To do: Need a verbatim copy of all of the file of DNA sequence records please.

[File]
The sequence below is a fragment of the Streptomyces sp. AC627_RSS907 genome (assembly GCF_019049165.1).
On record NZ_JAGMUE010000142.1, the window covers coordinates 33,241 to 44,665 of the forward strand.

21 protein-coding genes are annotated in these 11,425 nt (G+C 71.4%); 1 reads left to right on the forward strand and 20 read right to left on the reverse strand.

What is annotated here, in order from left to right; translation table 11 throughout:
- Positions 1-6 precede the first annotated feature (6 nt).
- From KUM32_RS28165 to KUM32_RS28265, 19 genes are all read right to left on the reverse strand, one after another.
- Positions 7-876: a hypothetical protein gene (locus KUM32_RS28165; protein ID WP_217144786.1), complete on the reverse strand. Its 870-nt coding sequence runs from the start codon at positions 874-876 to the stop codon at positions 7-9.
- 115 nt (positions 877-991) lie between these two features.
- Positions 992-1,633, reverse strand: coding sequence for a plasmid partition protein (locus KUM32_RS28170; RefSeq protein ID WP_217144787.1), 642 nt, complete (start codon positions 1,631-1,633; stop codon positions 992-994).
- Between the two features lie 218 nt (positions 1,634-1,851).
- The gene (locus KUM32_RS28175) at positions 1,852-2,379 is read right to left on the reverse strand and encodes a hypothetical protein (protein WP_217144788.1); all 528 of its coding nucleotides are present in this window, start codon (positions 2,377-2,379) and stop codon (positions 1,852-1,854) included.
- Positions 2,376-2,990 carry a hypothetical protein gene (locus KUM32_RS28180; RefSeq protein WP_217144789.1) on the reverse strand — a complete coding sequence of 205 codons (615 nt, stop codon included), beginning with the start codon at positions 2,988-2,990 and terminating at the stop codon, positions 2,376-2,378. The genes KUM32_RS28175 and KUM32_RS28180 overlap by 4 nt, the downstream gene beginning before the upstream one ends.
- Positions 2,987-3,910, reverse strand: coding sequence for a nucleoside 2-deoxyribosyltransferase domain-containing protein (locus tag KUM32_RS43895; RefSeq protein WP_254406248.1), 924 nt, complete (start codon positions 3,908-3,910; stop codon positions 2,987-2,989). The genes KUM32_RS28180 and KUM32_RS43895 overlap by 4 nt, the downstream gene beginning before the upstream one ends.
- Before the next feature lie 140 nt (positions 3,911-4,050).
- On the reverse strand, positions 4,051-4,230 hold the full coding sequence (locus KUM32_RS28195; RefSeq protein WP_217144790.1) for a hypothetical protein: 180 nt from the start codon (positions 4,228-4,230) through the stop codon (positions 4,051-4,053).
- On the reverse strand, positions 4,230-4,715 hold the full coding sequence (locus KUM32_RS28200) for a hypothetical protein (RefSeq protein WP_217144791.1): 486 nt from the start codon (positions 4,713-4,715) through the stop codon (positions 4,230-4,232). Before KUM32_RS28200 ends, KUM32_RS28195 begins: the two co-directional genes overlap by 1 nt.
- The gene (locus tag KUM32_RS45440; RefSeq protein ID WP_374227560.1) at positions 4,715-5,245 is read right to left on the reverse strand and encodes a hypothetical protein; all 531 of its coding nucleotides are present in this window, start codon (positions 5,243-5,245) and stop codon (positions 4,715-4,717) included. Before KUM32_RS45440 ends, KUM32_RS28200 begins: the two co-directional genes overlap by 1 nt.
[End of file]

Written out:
The sequence below is a fragment of the Streptomyces sp. AC627_RSS907 genome (assembly GCF_019049165.1).
On record NZ_JAGMUE010000142.1, the window covers coordinates 33,241 to 44,665 of the forward strand.

21 protein-coding genes are annotated in these 11,425 nt (G+C 71.4%); 1 reads left to right on the forward strand and 20 read right to left on the reverse strand.

What is annotated here, in order from left to right; translation table 11 throughout:
- Positions 1-6 precede the first annotated feature (6 nt).
- From KUM32_RS28165 to KUM32_RS28265, 19 genes are all read right to left on the reverse strand, one after another.
- Positions 7-876: a hypothetical protein gene (locus KUM32_RS28165; protein ID WP_217144786.1), complete on the reverse strand. Its 870-nt coding sequence runs from the start codon at positions 874-876 to the stop codon at positions 7-9.
- 115 nt (positions 877-991) lie between these two features.
- Positions 992-1,633, reverse strand: coding sequence for a plasmid partition protein (locus KUM32_RS28170; RefSeq protein ID WP_217144787.1), 642 nt, complete (start codon positions 1,631-1,633; stop codon positions 992-994).
- Between the two features lie 218 nt (positions 1,634-1,851).
- The gene (locus KUM32_RS28175) at positions 1,852-2,379 is read right to left on the reverse strand and encodes a hypothetical protein (protein WP_217144788.1); all 528 of its coding nucleotides are present in this window, start codon (positions 2,377-2,379) and stop codon (positions 1,852-1,854) included.
- Positions 2,376-2,990 carry a hypothetical protein gene (locus KUM32_RS28180; RefSeq protein WP_217144789.1) on the reverse strand — a complete coding sequence of 205 codons (615 nt, stop codon included), beginning with the start codon at positions 2,988-2,990 and terminating at the stop codon, positions 2,376-2,378. The genes KUM32_RS28175 and KUM32_RS28180 overlap by 4 nt, the downstream gene beginning before the upstream one ends.
- Positions 2,987-3,910, reverse strand: coding sequence for a nucleoside 2-deoxyribosyltransferase domain-containing protein (locus tag KUM32_RS43895; RefSeq protein WP_254406248.1), 924 nt, complete (start codon positions 3,908-3,910; stop codon positions 2,987-2,989). The genes KUM32_RS28180 and KUM32_RS43895 overlap by 4 nt, the downstream gene beginning before the upstream one ends.
- Before the next feature lie 140 nt (positions 3,911-4,050).
- On the reverse strand, positions 4,051-4,230 hold the full coding sequence (locus KUM32_RS28195; RefSeq protein WP_217144790.1) for a hypothetical protein: 180 nt from the start codon (positions 4,228-4,230) through the stop codon (positions 4,051-4,053).
- On the reverse strand, positions 4,230-4,715 hold the full coding sequence (locus KUM32_RS28200) for a hypothetical protein (RefSeq protein WP_217144791.1): 486 nt from the start codon (positions 4,713-4,715) through the stop codon (positions 4,230-4,232). Before KUM32_RS28200 ends, KUM32_RS28195 begins: the two co-directional genes overlap by 1 nt.
- The gene (locus tag KUM32_RS45440; RefSeq protein ID WP_374227560.1) at positions 4,715-5,245 is read right to left on the reverse strand and encodes a hypothetical protein; all 531 of its coding nucleotides are present in this window, start codon (positions 5,243-5,245) and stop codon (positions 4,715-4,717) included. Before KUM32_RS45440 ends, KUM32_RS28200 begins: the two co-directional genes overlap by 1 nt.